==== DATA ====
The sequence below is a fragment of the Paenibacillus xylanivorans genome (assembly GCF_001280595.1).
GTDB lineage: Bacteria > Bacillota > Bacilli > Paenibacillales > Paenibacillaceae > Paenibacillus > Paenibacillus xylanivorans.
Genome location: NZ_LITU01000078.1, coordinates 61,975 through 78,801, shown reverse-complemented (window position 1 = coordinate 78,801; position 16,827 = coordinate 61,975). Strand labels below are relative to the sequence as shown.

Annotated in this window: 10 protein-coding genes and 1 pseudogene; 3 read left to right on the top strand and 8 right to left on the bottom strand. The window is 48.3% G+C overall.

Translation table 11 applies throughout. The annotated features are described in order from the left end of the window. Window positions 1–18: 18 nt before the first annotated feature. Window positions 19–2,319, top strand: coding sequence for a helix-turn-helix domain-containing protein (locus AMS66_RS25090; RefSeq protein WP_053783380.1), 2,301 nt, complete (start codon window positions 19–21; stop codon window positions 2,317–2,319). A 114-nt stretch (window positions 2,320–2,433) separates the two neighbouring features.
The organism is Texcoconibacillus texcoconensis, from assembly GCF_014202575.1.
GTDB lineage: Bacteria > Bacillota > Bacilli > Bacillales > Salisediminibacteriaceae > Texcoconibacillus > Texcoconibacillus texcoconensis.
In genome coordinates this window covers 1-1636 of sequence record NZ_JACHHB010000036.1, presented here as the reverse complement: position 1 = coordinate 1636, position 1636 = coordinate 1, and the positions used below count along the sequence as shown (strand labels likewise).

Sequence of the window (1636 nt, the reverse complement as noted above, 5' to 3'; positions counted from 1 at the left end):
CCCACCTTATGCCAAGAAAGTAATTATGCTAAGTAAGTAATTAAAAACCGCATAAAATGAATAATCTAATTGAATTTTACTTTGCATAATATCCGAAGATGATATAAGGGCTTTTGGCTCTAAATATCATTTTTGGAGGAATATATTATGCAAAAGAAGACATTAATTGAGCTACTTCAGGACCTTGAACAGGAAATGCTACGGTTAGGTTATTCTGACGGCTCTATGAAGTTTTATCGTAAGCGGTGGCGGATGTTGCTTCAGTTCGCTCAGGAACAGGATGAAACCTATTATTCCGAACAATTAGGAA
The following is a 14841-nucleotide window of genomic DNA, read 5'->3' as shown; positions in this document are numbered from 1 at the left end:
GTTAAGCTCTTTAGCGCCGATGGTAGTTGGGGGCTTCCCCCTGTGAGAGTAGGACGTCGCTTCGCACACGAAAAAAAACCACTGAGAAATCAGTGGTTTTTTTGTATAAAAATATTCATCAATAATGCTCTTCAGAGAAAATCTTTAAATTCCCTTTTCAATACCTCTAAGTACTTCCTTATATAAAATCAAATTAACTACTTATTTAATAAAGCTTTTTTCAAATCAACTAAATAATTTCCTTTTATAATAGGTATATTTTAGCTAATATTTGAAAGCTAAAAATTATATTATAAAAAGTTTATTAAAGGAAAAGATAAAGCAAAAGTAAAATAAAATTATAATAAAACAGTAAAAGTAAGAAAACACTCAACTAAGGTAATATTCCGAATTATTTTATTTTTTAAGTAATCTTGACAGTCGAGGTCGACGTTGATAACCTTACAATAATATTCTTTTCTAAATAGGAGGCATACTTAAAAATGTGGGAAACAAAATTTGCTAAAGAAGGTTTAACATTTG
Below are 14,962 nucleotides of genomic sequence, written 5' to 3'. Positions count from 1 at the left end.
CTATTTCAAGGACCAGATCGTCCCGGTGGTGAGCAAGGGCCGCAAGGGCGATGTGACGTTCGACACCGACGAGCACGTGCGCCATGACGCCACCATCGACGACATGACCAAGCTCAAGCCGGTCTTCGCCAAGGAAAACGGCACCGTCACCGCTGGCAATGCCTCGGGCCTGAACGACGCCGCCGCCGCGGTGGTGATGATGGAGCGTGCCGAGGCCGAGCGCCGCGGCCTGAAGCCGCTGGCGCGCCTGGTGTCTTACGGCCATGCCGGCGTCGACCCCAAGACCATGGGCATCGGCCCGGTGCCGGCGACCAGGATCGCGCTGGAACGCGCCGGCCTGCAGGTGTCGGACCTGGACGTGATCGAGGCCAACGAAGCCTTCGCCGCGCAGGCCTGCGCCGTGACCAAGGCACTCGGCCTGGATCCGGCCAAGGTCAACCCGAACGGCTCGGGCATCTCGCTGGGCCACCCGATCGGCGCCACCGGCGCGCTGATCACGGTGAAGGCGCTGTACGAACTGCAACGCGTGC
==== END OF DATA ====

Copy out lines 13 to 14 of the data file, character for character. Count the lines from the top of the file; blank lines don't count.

Below are 14,962 nucleotides of genomic sequence, written 5' to 3'. Positions count from 1 at the left end.
CTATTTCAAGGACCAGATCGTCCCGGTGGTGAGCAAGGGCCGCAAGGGCGATGTGACGTTCGACACCGACGAGCACGTGCGCCATGACGCCACCATCGACGACATGACCAAGCTCAAGCCGGTCTTCGCCAAGGAAAACGGCACCGTCACCGCTGGCAATGCCTCGGGCCTGAACGACGCCGCCGCCGCGGTGGTGATGATGGAGCGTGCCGAGGCCGAGCGCCGCGGCCTGAAGCCGCTGGCGCGCCTGGTGTCTTACGGCCATGCCGGCGTCGACCCCAAGACCATGGGCATCGGCCCGGTGCCGGCGACCAGGATCGCGCTGGAACGCGCCGGCCTGCAGGTGTCGGACCTGGACGTGATCGAGGCCAACGAAGCCTTCGCCGCGCAGGCCTGCGCCGTGACCAAGGCACTCGGCCTGGATCCGGCCAAGGTCAACCCGAACGGCTCGGGCATCTCGCTGGGCCACCCGATCGGCGCCACCGGCGCGCTGATCACGGTGAAGGCGCTGTACGAACTGCAACGCGTGC